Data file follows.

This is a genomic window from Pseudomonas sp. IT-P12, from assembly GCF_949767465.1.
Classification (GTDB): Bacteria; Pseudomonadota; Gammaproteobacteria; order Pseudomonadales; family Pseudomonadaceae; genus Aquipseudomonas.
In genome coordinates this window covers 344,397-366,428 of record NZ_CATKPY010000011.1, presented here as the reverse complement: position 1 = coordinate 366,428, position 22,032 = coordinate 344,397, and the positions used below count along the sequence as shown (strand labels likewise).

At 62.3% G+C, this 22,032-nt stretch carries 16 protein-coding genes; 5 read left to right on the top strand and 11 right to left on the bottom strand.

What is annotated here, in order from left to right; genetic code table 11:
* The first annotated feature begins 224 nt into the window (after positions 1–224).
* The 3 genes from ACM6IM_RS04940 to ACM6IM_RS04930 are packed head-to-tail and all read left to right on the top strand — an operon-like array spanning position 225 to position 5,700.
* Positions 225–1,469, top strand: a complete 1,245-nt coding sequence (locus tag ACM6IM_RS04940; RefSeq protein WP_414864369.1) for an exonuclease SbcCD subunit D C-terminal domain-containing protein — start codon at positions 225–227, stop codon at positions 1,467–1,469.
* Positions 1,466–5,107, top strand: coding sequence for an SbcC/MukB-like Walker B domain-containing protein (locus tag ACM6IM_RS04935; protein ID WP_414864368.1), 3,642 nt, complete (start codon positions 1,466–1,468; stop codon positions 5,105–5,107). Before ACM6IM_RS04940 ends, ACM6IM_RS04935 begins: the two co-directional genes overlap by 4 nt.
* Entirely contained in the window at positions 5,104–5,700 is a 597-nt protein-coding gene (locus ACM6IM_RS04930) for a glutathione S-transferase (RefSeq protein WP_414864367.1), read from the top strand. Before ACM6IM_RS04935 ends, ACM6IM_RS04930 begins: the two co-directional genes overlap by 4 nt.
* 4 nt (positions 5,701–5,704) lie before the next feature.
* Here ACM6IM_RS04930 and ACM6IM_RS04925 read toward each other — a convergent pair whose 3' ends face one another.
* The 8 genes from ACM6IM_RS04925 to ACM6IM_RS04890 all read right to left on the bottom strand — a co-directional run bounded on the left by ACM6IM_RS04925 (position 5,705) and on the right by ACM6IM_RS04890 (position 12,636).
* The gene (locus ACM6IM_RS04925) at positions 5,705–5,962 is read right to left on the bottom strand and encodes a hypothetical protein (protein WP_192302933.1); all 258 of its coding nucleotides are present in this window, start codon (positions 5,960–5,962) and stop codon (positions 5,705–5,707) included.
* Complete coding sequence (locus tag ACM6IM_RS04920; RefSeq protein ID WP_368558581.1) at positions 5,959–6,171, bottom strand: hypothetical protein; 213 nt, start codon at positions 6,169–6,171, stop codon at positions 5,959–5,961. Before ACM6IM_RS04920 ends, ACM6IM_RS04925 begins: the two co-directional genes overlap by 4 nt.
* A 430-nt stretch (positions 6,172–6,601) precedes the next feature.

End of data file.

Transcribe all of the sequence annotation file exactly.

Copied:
This is a genomic window from Pseudomonas sp. IT-P12, from assembly GCF_949767465.1.
Classification (GTDB): Bacteria; Pseudomonadota; Gammaproteobacteria; order Pseudomonadales; family Pseudomonadaceae; genus Aquipseudomonas.
In genome coordinates this window covers 344,397-366,428 of record NZ_CATKPY010000011.1, presented here as the reverse complement: position 1 = coordinate 366,428, position 22,032 = coordinate 344,397, and the positions used below count along the sequence as shown (strand labels likewise).

At 62.3% G+C, this 22,032-nt stretch carries 16 protein-coding genes; 5 read left to right on the top strand and 11 right to left on the bottom strand.

What is annotated here, in order from left to right; genetic code table 11:
* The first annotated feature begins 224 nt into the window (after positions 1–224).
* The 3 genes from ACM6IM_RS04940 to ACM6IM_RS04930 are packed head-to-tail and all read left to right on the top strand — an operon-like array spanning position 225 to position 5,700.
* Positions 225–1,469, top strand: a complete 1,245-nt coding sequence (locus tag ACM6IM_RS04940; RefSeq protein WP_414864369.1) for an exonuclease SbcCD subunit D C-terminal domain-containing protein — start codon at positions 225–227, stop codon at positions 1,467–1,469.
* Positions 1,466–5,107, top strand: coding sequence for an SbcC/MukB-like Walker B domain-containing protein (locus tag ACM6IM_RS04935; protein ID WP_414864368.1), 3,642 nt, complete (start codon positions 1,466–1,468; stop codon positions 5,105–5,107). Before ACM6IM_RS04940 ends, ACM6IM_RS04935 begins: the two co-directional genes overlap by 4 nt.
* Entirely contained in the window at positions 5,104–5,700 is a 597-nt protein-coding gene (locus ACM6IM_RS04930) for a glutathione S-transferase (RefSeq protein WP_414864367.1), read from the top strand. Before ACM6IM_RS04935 ends, ACM6IM_RS04930 begins: the two co-directional genes overlap by 4 nt.
* 4 nt (positions 5,701–5,704) lie before the next feature.
* Here ACM6IM_RS04930 and ACM6IM_RS04925 read toward each other — a convergent pair whose 3' ends face one another.
* The 8 genes from ACM6IM_RS04925 to ACM6IM_RS04890 all read right to left on the bottom strand — a co-directional run bounded on the left by ACM6IM_RS04925 (position 5,705) and on the right by ACM6IM_RS04890 (position 12,636).
* The gene (locus ACM6IM_RS04925) at positions 5,705–5,962 is read right to left on the bottom strand and encodes a hypothetical protein (protein WP_192302933.1); all 258 of its coding nucleotides are present in this window, start codon (positions 5,960–5,962) and stop codon (positions 5,705–5,707) included.
* Complete coding sequence (locus tag ACM6IM_RS04920; RefSeq protein ID WP_368558581.1) at positions 5,959–6,171, bottom strand: hypothetical protein; 213 nt, start codon at positions 6,169–6,171, stop codon at positions 5,959–5,961. Before ACM6IM_RS04920 ends, ACM6IM_RS04925 begins: the two co-directional genes overlap by 4 nt.
* A 430-nt stretch (positions 6,172–6,601) precedes the next feature.